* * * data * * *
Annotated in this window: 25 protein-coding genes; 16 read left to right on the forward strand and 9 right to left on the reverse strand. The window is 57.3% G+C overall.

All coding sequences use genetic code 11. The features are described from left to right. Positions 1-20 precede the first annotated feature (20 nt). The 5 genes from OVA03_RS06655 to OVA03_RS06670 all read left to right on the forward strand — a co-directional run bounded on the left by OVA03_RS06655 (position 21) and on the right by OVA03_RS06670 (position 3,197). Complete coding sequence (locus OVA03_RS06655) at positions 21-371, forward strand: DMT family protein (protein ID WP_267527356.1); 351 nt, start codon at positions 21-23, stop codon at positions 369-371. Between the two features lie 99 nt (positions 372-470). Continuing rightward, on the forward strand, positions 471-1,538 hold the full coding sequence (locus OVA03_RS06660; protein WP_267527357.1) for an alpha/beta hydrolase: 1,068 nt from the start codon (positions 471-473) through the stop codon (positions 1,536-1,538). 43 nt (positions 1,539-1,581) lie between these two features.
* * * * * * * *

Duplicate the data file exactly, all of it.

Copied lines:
Annotated in this window: 25 protein-coding genes; 16 read left to right on the forward strand and 9 right to left on the reverse strand. The window is 57.3% G+C overall.

All coding sequences use genetic code 11. The features are described from left to right. Positions 1-20 precede the first annotated feature (20 nt). The 5 genes from OVA03_RS06655 to OVA03_RS06670 all read left to right on the forward strand — a co-directional run bounded on the left by OVA03_RS06655 (position 21) and on the right by OVA03_RS06670 (position 3,197). Complete coding sequence (locus OVA03_RS06655) at positions 21-371, forward strand: DMT family protein (protein ID WP_267527356.1); 351 nt, start codon at positions 21-23, stop codon at positions 369-371. Between the two features lie 99 nt (positions 372-470). Continuing rightward, on the forward strand, positions 471-1,538 hold the full coding sequence (locus OVA03_RS06660; protein WP_267527357.1) for an alpha/beta hydrolase: 1,068 nt from the start codon (positions 471-473) through the stop codon (positions 1,536-1,538). 43 nt (positions 1,539-1,581) lie between these two features.